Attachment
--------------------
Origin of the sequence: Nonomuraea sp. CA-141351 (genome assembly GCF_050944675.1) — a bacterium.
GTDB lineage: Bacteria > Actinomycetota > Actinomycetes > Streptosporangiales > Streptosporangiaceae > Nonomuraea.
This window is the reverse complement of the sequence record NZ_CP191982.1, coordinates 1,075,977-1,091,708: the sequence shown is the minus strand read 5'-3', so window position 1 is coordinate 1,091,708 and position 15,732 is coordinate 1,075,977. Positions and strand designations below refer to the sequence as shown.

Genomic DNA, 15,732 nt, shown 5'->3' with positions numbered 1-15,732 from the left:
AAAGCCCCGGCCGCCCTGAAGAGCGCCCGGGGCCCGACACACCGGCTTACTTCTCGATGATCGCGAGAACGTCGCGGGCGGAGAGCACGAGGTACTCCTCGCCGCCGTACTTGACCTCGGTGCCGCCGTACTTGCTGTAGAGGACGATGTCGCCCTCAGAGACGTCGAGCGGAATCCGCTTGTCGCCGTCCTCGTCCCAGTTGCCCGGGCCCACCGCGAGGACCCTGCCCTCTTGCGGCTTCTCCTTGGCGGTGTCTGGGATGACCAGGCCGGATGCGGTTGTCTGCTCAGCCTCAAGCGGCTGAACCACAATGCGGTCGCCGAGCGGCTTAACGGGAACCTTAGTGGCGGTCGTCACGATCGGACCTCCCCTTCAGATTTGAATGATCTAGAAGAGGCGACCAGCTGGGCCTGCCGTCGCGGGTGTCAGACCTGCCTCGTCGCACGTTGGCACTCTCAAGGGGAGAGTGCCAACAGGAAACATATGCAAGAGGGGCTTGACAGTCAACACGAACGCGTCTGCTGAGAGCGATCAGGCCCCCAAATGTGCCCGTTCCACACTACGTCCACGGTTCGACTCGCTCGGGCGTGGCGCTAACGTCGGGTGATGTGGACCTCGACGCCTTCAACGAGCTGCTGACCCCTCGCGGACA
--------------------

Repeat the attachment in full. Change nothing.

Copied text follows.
Origin of the sequence: Nonomuraea sp. CA-141351 (genome assembly GCF_050944675.1) — a bacterium.
GTDB lineage: Bacteria > Actinomycetota > Actinomycetes > Streptosporangiales > Streptosporangiaceae > Nonomuraea.
This window is the reverse complement of the sequence record NZ_CP191982.1, coordinates 1,075,977-1,091,708: the sequence shown is the minus strand read 5'-3', so window position 1 is coordinate 1,091,708 and position 15,732 is coordinate 1,075,977. Positions and strand designations below refer to the sequence as shown.

Genomic DNA, 15,732 nt, shown 5'->3' with positions numbered 1-15,732 from the left:
AAAGCCCCGGCCGCCCTGAAGAGCGCCCGGGGCCCGACACACCGGCTTACTTCTCGATGATCGCGAGAACGTCGCGGGCGGAGAGCACGAGGTACTCCTCGCCGCCGTACTTGACCTCGGTGCCGCCGTACTTGCTGTAGAGGACGATGTCGCCCTCAGAGACGTCGAGCGGAATCCGCTTGTCGCCGTCCTCGTCCCAGTTGCCCGGGCCCACCGCGAGGACCCTGCCCTCTTGCGGCTTCTCCTTGGCGGTGTCTGGGATGACCAGGCCGGATGCGGTTGTCTGCTCAGCCTCAAGCGGCTGAACCACAATGCGGTCGCCGAGCGGCTTAACGGGAACCTTAGTGGCGGTCGTCACGATCGGACCTCCCCTTCAGATTTGAATGATCTAGAAGAGGCGACCAGCTGGGCCTGCCGTCGCGGGTGTCAGACCTGCCTCGTCGCACGTTGGCACTCTCAAGGGGAGAGTGCCAACAGGAAACATATGCAAGAGGGGCTTGACAGTCAACACGAACGCGTCTGCTGAGAGCGATCAGGCCCCCAAATGTGCCCGTTCCACACTACGTCCACGGTTCGACTCGCTCGGGCGTGGCGCTAACGTCGGGTGATGTGGACCTCGACGCCTTCAACGAGCTGCTGACCCCTCGCGGACA